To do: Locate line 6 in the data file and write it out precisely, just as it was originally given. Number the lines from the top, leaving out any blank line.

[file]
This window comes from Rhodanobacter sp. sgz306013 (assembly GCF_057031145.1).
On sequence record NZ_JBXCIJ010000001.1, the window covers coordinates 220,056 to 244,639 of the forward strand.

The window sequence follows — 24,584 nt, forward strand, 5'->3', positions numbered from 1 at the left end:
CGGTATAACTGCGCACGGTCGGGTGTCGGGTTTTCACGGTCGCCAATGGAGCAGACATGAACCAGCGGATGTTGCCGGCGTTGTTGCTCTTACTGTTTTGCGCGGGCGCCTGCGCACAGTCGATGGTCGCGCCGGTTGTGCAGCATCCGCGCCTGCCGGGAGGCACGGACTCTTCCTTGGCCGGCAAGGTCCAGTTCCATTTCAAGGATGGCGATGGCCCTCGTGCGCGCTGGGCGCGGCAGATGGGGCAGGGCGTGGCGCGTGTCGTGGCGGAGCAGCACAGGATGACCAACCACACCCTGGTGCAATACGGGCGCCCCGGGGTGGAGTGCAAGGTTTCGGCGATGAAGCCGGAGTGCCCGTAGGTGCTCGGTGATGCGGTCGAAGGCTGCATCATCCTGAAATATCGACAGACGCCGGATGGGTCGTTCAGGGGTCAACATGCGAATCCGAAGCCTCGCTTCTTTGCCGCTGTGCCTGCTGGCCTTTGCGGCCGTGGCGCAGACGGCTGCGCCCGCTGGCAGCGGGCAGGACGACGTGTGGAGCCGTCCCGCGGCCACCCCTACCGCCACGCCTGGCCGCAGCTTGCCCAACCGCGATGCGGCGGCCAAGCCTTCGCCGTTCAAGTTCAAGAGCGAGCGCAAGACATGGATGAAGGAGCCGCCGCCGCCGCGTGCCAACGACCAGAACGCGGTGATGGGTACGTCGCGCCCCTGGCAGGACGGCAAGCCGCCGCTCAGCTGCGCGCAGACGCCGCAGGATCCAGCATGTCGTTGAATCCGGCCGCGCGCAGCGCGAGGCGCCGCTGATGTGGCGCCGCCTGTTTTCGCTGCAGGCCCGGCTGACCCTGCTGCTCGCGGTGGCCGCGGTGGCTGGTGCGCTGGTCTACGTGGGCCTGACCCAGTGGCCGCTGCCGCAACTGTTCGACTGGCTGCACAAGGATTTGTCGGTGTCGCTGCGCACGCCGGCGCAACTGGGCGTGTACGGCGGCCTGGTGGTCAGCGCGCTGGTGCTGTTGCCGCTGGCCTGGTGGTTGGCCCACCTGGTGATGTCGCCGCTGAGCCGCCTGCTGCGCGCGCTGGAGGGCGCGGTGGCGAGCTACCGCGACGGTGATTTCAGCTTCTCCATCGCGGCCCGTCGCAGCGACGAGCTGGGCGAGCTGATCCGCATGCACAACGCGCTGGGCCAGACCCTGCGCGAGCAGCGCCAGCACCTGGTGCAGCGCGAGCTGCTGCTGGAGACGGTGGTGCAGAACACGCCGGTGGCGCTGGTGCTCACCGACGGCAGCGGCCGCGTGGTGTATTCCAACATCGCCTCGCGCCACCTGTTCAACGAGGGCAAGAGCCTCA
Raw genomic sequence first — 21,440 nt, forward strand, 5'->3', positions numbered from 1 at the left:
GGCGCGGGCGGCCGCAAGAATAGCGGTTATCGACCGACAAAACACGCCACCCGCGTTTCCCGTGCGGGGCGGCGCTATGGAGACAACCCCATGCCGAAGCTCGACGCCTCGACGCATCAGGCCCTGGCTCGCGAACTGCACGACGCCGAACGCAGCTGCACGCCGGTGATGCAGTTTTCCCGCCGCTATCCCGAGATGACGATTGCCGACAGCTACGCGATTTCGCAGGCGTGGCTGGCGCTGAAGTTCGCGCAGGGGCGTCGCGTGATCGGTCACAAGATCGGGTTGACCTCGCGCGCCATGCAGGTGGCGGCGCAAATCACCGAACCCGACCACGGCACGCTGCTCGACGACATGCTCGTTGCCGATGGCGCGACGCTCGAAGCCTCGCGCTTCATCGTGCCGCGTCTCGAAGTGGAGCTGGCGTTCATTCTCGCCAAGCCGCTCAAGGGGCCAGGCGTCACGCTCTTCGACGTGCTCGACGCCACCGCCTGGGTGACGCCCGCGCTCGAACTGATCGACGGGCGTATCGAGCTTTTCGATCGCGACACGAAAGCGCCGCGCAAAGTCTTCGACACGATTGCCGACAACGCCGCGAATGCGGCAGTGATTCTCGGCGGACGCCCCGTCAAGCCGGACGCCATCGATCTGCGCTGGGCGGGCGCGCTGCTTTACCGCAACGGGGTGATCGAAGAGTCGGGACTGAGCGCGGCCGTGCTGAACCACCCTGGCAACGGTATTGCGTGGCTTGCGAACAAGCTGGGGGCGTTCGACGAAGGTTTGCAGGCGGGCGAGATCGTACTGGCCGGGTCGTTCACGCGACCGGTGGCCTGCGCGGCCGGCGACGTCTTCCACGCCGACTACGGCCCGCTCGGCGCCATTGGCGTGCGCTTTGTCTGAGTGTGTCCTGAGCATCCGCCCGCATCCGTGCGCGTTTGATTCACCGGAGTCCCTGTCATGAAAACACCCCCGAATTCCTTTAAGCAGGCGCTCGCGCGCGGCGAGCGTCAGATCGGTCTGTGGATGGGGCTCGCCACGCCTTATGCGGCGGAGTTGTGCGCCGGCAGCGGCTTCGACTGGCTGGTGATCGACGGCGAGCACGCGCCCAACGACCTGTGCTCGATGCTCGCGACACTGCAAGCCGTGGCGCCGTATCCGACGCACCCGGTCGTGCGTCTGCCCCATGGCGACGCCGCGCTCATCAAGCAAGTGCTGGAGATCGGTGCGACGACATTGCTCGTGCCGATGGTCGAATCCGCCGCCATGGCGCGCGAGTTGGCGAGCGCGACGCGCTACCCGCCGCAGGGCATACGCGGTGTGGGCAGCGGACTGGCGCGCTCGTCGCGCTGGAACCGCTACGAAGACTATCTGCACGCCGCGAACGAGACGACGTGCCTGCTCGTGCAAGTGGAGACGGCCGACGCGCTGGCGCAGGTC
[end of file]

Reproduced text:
GGCGCGGGCGGCCGCAAGAATAGCGGTTATCGACCGACAAAACACGCCACCCGCGTTTCCCGTGCGGGGCGGCGCTATGGAGACAACCCCATGCCGAAGCTCGACGCCTCGACGCATCAGGCCCTGGCTCGCGAACTGCACGACGCCGAACGCAGCTGCACGCCGGTGATGCAGTTTTCCCGCCGCTATCCCGAGATGACGATTGCCGACAGCTACGCGATTTCGCAGGCGTGGCTGGCGCTGAAGTTCGCGCAGGGGCGTCGCGTGATCGGTCACAAGATCGGGTTGACCTCGCGCGCCATGCAGGTGGCGGCGCAAATCACCGAACCCGACCACGGCACGCTGCTCGACGACATGCTCGTTGCCGATGGCGCGACGCTCGAAGCCTCGCGCTTCATCGTGCCGCGTCTCGAAGTGGAGCTGGCGTTCATTCTCGCCAAGCCGCTCAAGGGGCCAGGCGTCACGCTCTTCGACGTGCTCGACGCCACCGCCTGGGTGACGCCCGCGCTCGAACTGATCGACGGGCGTATCGAGCTTTTCGATCGCGACACGAAAGCGCCGCGCAAAGTCTTCGACACGATTGCCGACAACGCCGCGAATGCGGCAGTGATTCTCGGCGGACGCCCCGTCAAGCCGGACGCCATCGATCTGCGCTGGGCGGGCGCGCTGCTTTACCGCAACGGGGTGATCGAAGAGTCGGGACTGAGCGCGGCCGTGCTGAACCACCCTGGCAACGGTATTGCGTGGCTTGCGAACAAGCTGGGGGCGTTCGACGAAGGTTTGCAGGCGGGCGAGATCGTACTGGCCGGGTCGTTCACGCGACCGGTGGCCTGCGCGGCCGGCGACGTCTTCCACGCCGACTACGGCCCGCTCGGCGCCATTGGCGTGCGCTTTGTCTGAGTGTGTCCTGAGCATCCGCCCGCATCCGTGCGCGTTTGATTCACCGGAGTCCCTGTCATGAAAACACCCCCGAATTCCTTTAAGCAGGCGCTCGCGCGCGGCGAGCGTCAGATCGGTCTGTGGATGGGGCTCGCCACGCCTTATGCGGCGGAGTTGTGCGCCGGCAGCGGCTTCGACTGGCTGGTGATCGACGGCGAGCACGCGCCCAACGACCTGTGCTCGATGCTCGCGACACTGCAAGCCGTGGCGCCGTATCCGACGCACCCGGTCGTGCGTCTGCCCCATGGCGACGCCGCGCTCATCAAGCAAGTGCTGGAGATCGGTGCGACGACATTGCTCGTGCCGATGGTCGAATCCGCCGCCATGGCGCGCGAGTTGGCGAGCGCGACGCGCTACCCGCCGCAGGGCATACGCGGTGTGGGCAGCGGACTGGCGCGCTCGTCGCGCTGGAACCGCTACGAAGACTATCTGCACGCCGCGAACGAGACGACGTGCCTGCTCGTGCAAGTGGAGACGGCCGACGCGCTGGCGCAGGTC